It starts with a hiss. An image flares onto the wall; two hands lie on a white surface, the right holds a pencil, or maybe graphite, the left rests on the paper. The pencilwielding hand swings into action to describe a circle. The left remains motionless while the repetitive action of the right becomes hypnotic – a smooth mechanical movement of joints, like levers or swingarm bearings. The circle develops mass and density, while the other half of the split-screen projection shows a close-up of the marks made; they have a texture like a hank of coarse hair. The hand (right? left?) takes up a piece of sandpaper and begins to buff at the marks, again in an even, circular motion, the hiss of graphite becoming a rasp of abrasion. The hank of marks blurs and softens, misting at the edges where dust accumulates. The buffing intensifies, becoming a more determined scrubbing until the paper begins to scuff and feather. Derek Fortas’ video Recurrence of Resistance (2014), accompanied compellingly by the soundtrack of draughtsmanship, shows us drawing reduced to labour and the monotonous effort of erasure. The simple, repetitive exercise also recalls Robert Rauschenberg’s anecdote describing the sheer hard work that went into making his Erased de Kooning Drawing (1953).
Expanded Traces is a small show but, sensitively curated by Eimear Redmond, it presents a thoughtful and often witty exploration of contemporary approaches to drawing that challenges received ideas about what drawing is or can be, while focusing on approaches that are frequently in dialogue with art historical precedent. Shane Murphy’s site-specific installation, Untitled (2014), rehearses a strategy of extending drawing into three dimensional space, first explored by Marcel Duchamp with his Mile of String in 1942, and furthered by Eva Hesse in the 1960s, and by Gego, Gordon Matta-Clark and Fred Sandback in the 1970s. Murphy’s installation more specifically brings to mind Anthony McCall’s projected beam of light in Line Describing a Cone (1973), albeit updated for the digital age. In a corner of the gallery he constructed a cat’s cradle of taut filaments to make a series of intersecting screens. These were interposed by suspended cubes made in wire, and the whole assemblage was shot through with a projection of spinning linear elements. The work was pixelated, immersive and visually complex, but also beguilingly retro, like stepping into an early computer animation or CAD drawing. More simply, but no less effectively, Emma Roche’s playful tactic in the cryptically titled, There’s Nothing Complicated About a Bed (2013), is to project a tangle of coloured cable from the wall on a wooden cross bar, illuminated by a raking light that flattens the mass to draw its shadow on the wall. Looking closer, the cables turn out to be strands of extruded paint, it’s a clever jumbling of media – paint repurposed as a sculptural medium, but used here to trace an immaterial shadow.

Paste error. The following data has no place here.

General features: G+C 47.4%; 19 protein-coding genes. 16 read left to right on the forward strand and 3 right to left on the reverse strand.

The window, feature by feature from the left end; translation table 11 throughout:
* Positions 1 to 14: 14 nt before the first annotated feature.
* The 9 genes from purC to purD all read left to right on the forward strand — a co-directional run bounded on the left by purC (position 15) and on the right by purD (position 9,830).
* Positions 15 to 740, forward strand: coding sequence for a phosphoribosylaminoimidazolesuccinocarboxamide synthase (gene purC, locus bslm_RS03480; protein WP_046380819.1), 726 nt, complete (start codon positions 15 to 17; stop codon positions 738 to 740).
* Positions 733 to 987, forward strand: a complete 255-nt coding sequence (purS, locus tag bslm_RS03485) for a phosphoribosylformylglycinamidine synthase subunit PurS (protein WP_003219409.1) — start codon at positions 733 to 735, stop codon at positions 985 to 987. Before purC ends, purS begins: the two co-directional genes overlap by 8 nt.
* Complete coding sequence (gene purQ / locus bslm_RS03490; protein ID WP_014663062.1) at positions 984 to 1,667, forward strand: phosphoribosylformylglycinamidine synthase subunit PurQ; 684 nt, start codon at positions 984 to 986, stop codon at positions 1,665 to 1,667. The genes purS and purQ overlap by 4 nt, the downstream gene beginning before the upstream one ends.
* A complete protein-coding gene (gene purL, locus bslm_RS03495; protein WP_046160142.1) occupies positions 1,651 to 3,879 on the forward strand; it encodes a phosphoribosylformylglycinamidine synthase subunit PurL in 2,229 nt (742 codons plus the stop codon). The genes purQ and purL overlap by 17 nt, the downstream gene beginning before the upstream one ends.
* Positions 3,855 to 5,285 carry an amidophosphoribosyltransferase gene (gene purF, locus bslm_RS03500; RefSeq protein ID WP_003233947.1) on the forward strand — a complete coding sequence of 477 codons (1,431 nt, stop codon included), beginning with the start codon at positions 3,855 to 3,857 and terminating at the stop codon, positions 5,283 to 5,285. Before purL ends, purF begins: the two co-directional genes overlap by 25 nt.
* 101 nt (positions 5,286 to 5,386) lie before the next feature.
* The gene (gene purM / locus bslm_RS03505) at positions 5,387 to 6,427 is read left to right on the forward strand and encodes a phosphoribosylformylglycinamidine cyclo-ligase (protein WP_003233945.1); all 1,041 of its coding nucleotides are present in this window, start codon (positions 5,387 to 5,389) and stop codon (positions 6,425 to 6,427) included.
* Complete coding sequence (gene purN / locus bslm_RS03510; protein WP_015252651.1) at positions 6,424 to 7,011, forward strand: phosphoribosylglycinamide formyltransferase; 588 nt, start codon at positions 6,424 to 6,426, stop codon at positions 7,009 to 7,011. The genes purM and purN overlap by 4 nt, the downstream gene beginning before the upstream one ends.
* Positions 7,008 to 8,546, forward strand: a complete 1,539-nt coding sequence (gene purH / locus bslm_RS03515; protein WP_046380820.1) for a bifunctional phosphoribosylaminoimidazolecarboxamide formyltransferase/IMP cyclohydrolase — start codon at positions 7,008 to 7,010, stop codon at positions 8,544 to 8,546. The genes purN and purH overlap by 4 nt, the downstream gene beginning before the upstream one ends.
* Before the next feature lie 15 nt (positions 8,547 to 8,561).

Laura Kelly uses the gallery wall as her drawing support, marking it with a faint blurred track as if made by a bicycle wheel, and interspersing this with vivid orange embroidery hoops that hold softly crimpled newsprint. Disposable Boundaries (2013) seems to zoom in and out of focus, the pale track tracing in the abstract the outline of a jagged summit and the hoops containing minutely detailed drawings of fir trees and rocky peaks. Perhaps obliquely referencing unmarked geographical borders, Kelly’s piece also calls to mind Caspar David Friedrich’s evocation of the romantic sublime through landscape. More prosaically, with A Malin to Mizen Head Approach (2012), Susan Lynch plots her walk between Ireland’s northernmost and southern most points on the gallery wall – cleverly inverting Paul Klee’s quip of drawing entailing ‘taking a line for a walk’. She uses a pleasingly scribbley line about a centimetre thick made with a hard, sharp pencil to transcribe a map of her journey, which is punctuated by text messages received along the way. Her exploration of drawing as a tactic is multi-faceted: it is a map, a record and a timeline, as well a diary that connects threads of conversations.
Many of these pieces rehearse familiar strategies: drawing emancipated from the two dimensional, explored as action, as labor, as a way of marking or recording time, narrative and memory, as a means of documenting journeys both real and imagined. But this is a show shot through with wit and intelligence, where hand, line, trace and gesture are explored and re-imagined. Moreover, Expansive Traces presented the viewer with a resonant, lively and satisfying dialogue with a history of practice.